A Weight Loss Journey

Writen by: Hank Wethington

Posted on 02 December 2012

About my weight loss.

2013-01-05 16.08.53

*Sorry, I realize that I don’t have many great pictures of me to create this post.

No. I didn’t have surgery, and I’m certainly not on meth. Those are the questions many have asked when asking me about my weight loss. Hopefully, those things were said in jest. When I first started getting serious about my weight, I had hit a high of 273, and just like most people when they see a number on the scale that sickens them; I made a decision that it was time to change. Not that I hadn’t made those decisions many times before, but this time, I DID change.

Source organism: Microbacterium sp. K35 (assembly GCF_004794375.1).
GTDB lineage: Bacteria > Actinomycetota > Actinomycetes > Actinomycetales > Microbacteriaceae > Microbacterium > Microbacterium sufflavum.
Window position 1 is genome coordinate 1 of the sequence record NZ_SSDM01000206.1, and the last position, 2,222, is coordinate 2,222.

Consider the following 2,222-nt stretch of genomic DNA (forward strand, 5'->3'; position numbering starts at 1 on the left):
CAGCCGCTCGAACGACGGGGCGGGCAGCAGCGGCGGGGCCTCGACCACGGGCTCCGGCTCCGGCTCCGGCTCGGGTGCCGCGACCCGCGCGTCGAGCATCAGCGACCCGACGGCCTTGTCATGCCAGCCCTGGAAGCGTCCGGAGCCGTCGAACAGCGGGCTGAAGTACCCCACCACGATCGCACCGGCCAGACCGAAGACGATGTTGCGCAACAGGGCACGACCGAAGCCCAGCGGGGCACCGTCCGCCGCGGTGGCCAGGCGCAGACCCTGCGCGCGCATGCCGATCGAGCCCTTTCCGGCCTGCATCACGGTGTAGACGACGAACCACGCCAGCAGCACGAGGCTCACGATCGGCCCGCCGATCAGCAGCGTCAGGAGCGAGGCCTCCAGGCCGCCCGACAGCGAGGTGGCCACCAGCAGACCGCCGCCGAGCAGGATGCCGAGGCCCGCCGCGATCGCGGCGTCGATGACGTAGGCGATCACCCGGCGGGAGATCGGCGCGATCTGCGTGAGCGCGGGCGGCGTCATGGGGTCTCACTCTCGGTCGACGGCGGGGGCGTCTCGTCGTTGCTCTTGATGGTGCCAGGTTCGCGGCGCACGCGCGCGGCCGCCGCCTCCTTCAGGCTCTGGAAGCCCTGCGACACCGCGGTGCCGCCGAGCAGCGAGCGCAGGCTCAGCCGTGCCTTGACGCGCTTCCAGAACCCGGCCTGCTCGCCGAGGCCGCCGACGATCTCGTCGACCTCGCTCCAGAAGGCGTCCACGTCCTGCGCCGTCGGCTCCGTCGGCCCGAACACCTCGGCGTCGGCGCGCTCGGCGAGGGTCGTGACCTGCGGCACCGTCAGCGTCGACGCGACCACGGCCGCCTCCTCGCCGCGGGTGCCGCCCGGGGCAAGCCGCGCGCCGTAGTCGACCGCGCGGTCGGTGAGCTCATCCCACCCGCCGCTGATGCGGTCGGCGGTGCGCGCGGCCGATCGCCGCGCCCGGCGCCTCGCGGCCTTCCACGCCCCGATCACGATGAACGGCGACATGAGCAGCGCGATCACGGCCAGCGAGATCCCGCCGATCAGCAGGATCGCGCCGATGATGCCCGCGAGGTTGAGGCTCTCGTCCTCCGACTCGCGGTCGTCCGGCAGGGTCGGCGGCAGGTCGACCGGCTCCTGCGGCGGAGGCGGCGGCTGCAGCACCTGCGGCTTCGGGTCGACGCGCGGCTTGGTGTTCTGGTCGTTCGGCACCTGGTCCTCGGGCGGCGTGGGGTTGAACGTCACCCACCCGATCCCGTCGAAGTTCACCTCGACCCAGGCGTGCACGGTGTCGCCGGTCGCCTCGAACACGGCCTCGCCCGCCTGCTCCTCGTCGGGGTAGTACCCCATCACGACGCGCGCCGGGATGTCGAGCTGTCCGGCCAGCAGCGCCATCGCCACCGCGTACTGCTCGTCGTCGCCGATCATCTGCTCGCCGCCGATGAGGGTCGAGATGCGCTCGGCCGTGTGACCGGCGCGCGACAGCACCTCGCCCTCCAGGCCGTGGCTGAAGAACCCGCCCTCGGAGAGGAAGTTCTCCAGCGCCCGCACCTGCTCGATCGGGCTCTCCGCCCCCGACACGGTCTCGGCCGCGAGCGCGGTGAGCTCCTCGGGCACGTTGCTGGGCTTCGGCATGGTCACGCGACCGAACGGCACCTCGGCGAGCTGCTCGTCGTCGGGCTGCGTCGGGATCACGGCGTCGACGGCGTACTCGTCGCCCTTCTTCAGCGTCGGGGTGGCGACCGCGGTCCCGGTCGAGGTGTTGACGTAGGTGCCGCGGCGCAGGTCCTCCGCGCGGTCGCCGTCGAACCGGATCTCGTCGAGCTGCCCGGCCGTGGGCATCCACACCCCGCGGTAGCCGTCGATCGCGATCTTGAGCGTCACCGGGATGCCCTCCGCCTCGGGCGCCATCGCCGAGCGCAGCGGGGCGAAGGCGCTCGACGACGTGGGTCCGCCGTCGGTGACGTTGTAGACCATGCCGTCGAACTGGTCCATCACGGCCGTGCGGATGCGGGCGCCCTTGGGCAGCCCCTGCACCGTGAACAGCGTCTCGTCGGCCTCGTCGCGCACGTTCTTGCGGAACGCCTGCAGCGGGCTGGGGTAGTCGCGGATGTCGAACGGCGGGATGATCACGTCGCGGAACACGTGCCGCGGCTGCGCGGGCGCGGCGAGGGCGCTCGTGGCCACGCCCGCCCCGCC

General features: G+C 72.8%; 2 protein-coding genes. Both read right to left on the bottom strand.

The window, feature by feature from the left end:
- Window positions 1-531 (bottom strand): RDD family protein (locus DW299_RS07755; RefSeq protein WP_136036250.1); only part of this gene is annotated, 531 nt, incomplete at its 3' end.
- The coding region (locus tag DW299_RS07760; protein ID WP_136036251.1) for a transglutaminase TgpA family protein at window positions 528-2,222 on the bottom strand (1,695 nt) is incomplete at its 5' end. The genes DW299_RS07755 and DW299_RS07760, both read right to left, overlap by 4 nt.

I guess the first thing I want to say is that it’s hard. That’s really important to understand. You don’t wake up one day, look at yourself in the mirror and say, “I need to lose weight.” Wake up the next day, or even next month and BAM, it’s all gone. But then again, if you were honest with yourself, you didn’t put on weight all at once either. It’s a pretty gradual process. And that’s the second important thing to understand. Putting weight on, or taking it off is a gradual process. Anything fast is doomed to fail in the end.

So what did I do? What exactly were my steps? How did I go from 273 to 205 in 11 months? How do I plan to get to 175?

Sex and Koolaid.

What? You don’t believe me? Then tell me, how did I do it?

It’s ok. I’ll wait for you to answer.

Right. See you knew the answer all along. Diet and Exercise.